Reading Comprehension and Vocabulary (Gr. 1-3)Use the Mad Libs® books to supplement your lower elementary teachings about reading comprehension and vocabulary with these activities for use with Mad Libs®. Use the Mad Libs® books in your classroom, or allow your students to enjoy Mad Libs® online!
Reading Comprehension (Gr. 1-3)What's the Order?
Photocopy Mad Libs® stories that have a clear beginning, middle, and end. Cut each story into three parts to reflect what happened first, next, and last, and put the parts in an envelope. Challenge children to pick an envelope and put the parts in order to tell the story. When children become skilled at this game, mix two stories and challenge them to separate them and then arrange them in order.
|Sum It Up!|
Remind children that a summary is a quick way of telling important story events in the order they happened. Invite small groups to share a manageable number of Mad Libs® stories they have completed. Designate one child in the group to be "It." Have this child choose a story and summarize it aloud. The first child to name the story title takes the next turn as "It." Continue until everyone has a chance to lead the game.
Provide children with frames for a web or have them draw their own. Have partners exchange Mad Libs® stories they have completed. Have each child read his or her partner's story and complete a web to show the main idea and details.
Have partners look through Mad Libs® stories for words that may be unfamiliar and challenge one another to use context clues to determine the meanings. Then have partners write each word on one index card and its definition on another. After they determine the meaning of at least five words, have children mix the cards and use them to play Concentration.
Vocabulary (Gr. 1-3)Most of the activities suggested on this page can be adapted to focus on synonyms, antonyms, rhyming words, or vivid language.
Review that synonyms are words that mean the same or almost the same as other words. Write a word that has a synonym found in a Mad Libs® word list in each box of a tic-tac-toe grid. Children play like regular tic-tac-toe, but instead of writing, have them place different-color counters in the boxes so the boards can be used again. Before placing a counter, a child must read the word in the box and say a synonym.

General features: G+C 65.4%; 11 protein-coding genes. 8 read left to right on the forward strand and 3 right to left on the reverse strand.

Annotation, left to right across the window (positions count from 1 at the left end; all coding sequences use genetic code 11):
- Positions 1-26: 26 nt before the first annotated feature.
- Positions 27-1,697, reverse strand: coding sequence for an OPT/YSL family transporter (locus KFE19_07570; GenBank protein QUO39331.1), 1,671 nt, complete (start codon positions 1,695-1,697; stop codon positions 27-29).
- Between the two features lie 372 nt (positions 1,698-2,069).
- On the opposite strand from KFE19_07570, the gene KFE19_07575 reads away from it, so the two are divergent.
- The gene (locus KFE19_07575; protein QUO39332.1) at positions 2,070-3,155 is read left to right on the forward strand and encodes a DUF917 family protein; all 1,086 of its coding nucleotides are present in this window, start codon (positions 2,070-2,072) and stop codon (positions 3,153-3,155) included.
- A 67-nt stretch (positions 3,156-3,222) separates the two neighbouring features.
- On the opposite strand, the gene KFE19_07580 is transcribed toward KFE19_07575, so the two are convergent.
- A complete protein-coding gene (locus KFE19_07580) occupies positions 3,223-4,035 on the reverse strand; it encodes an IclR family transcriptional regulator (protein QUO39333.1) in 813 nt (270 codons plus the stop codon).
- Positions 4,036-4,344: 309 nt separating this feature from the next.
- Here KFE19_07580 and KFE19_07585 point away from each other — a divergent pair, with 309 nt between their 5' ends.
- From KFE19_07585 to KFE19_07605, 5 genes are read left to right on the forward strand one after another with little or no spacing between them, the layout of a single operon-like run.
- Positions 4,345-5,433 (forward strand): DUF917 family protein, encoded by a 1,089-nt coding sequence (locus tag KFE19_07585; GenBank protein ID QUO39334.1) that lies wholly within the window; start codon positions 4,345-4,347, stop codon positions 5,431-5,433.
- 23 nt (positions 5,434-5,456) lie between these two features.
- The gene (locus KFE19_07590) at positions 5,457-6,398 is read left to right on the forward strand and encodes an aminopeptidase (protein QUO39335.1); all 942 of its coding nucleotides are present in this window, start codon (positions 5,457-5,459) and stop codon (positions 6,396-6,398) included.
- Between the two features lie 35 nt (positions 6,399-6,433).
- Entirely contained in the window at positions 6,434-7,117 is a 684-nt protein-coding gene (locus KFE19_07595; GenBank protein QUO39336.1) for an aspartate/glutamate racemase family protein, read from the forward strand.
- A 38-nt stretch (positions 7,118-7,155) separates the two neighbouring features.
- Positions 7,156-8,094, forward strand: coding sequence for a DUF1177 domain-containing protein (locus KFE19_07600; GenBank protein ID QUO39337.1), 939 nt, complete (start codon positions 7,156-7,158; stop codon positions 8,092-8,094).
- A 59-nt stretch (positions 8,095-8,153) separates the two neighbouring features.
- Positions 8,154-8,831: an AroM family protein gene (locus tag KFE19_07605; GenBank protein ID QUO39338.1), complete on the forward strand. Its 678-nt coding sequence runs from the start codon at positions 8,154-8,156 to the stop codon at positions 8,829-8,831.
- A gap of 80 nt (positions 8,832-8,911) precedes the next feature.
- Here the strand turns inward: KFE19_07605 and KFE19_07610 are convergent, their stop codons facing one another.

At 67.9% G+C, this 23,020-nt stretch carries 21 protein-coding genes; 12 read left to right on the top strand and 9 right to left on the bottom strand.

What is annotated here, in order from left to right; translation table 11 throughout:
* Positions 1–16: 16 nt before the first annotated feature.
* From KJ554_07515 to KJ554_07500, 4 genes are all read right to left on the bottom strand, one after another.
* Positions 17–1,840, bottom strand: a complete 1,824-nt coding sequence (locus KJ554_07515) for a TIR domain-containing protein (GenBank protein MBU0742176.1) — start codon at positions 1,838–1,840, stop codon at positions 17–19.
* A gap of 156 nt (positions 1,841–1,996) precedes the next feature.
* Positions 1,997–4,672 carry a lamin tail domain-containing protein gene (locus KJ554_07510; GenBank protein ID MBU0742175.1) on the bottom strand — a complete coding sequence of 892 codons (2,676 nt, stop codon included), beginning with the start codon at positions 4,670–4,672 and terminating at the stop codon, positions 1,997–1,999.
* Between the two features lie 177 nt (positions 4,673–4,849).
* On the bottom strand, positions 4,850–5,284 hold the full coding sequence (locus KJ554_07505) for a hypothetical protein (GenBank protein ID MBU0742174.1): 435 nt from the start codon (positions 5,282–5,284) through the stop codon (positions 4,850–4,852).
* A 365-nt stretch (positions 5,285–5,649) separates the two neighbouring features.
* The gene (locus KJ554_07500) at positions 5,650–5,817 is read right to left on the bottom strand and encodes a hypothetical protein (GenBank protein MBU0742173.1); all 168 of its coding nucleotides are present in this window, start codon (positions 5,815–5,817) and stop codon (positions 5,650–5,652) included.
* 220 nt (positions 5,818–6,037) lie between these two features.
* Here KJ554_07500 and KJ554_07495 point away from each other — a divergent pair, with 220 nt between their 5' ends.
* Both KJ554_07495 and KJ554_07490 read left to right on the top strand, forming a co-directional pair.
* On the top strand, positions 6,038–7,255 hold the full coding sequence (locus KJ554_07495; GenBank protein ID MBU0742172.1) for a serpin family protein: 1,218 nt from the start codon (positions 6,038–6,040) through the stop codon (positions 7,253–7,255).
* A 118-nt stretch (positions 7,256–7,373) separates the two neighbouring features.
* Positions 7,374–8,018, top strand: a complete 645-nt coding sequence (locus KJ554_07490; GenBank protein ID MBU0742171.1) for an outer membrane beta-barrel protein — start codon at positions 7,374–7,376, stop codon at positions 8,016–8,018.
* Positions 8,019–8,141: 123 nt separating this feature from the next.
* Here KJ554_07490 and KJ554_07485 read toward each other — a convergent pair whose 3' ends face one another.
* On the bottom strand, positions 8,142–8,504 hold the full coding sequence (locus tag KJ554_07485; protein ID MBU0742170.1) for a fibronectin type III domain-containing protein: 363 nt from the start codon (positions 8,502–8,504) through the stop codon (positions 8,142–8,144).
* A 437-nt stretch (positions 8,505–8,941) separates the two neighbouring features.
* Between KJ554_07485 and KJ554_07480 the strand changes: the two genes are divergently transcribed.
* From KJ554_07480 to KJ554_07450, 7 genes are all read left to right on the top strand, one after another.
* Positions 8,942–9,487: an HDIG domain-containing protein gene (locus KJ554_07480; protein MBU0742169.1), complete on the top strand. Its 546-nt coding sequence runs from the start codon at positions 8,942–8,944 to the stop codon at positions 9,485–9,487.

Review that antonyms are words with opposite meanings. Have children find words that have antonyms in a Mad Libs® word list or story. Have them write two antonyms on a strip of construction paper, then cut the paper so one antonym is on each piece. Each child creates several word strips and places his or her puzzle pieces in an envelope. Partners switch envelopes and put together the puzzle pieces to pair the antonyms.
|Vivid Language Race|
Provide a list of words from Mad Libs® word lists or stories. Form two teams. A player from Team 1 names a word and uses it in a sentence. The players on Team 2 list as many ways as they can to replace the word with more vivid language within a set time. Then teams switch roles. Play continues until each player has a chance to name a word.
|Rhyming Riddle Books|
Have children make up riddles for words in a Mad Libs® word list. At least one clue for each riddle should focus on a rhyme. Have children write the riddle on the front of a sheet of paper and the answer on the back, with an illustration if they choose. Assemble the pages to make a class rhyming riddle book.
More Mad Libs® Teacher Guide's
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